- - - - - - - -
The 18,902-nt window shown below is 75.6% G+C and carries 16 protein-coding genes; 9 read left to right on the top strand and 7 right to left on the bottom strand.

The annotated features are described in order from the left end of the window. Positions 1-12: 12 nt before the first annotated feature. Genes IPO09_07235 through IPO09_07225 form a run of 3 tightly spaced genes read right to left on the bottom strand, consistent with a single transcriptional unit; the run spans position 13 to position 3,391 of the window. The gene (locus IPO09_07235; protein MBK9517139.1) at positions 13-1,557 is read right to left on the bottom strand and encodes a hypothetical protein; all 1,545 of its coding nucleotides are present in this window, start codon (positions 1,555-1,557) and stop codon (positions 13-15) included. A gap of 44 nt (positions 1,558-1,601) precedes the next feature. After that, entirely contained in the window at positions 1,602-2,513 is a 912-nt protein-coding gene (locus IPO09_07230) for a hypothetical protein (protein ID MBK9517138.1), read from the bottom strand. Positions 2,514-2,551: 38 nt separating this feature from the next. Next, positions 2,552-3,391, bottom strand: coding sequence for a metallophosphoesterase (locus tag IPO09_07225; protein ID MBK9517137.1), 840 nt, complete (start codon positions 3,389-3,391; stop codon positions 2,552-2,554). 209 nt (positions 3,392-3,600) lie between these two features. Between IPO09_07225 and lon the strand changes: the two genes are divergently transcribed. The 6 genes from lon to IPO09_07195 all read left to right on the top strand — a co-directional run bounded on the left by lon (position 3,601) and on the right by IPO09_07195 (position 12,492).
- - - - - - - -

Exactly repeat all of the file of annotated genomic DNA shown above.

The 18,902-nt window shown below is 75.6% G+C and carries 16 protein-coding genes; 9 read left to right on the top strand and 7 right to left on the bottom strand.

The annotated features are described in order from the left end of the window. Positions 1-12: 12 nt before the first annotated feature. Genes IPO09_07235 through IPO09_07225 form a run of 3 tightly spaced genes read right to left on the bottom strand, consistent with a single transcriptional unit; the run spans position 13 to position 3,391 of the window. The gene (locus IPO09_07235; protein MBK9517139.1) at positions 13-1,557 is read right to left on the bottom strand and encodes a hypothetical protein; all 1,545 of its coding nucleotides are present in this window, start codon (positions 1,555-1,557) and stop codon (positions 13-15) included. A gap of 44 nt (positions 1,558-1,601) precedes the next feature. After that, entirely contained in the window at positions 1,602-2,513 is a 912-nt protein-coding gene (locus IPO09_07230) for a hypothetical protein (protein ID MBK9517138.1), read from the bottom strand. Positions 2,514-2,551: 38 nt separating this feature from the next. Next, positions 2,552-3,391, bottom strand: coding sequence for a metallophosphoesterase (locus tag IPO09_07225; protein ID MBK9517137.1), 840 nt, complete (start codon positions 3,389-3,391; stop codon positions 2,552-2,554). 209 nt (positions 3,392-3,600) lie between these two features. Between IPO09_07225 and lon the strand changes: the two genes are divergently transcribed. The 6 genes from lon to IPO09_07195 all read left to right on the top strand — a co-directional run bounded on the left by lon (position 3,601) and on the right by IPO09_07195 (position 12,492).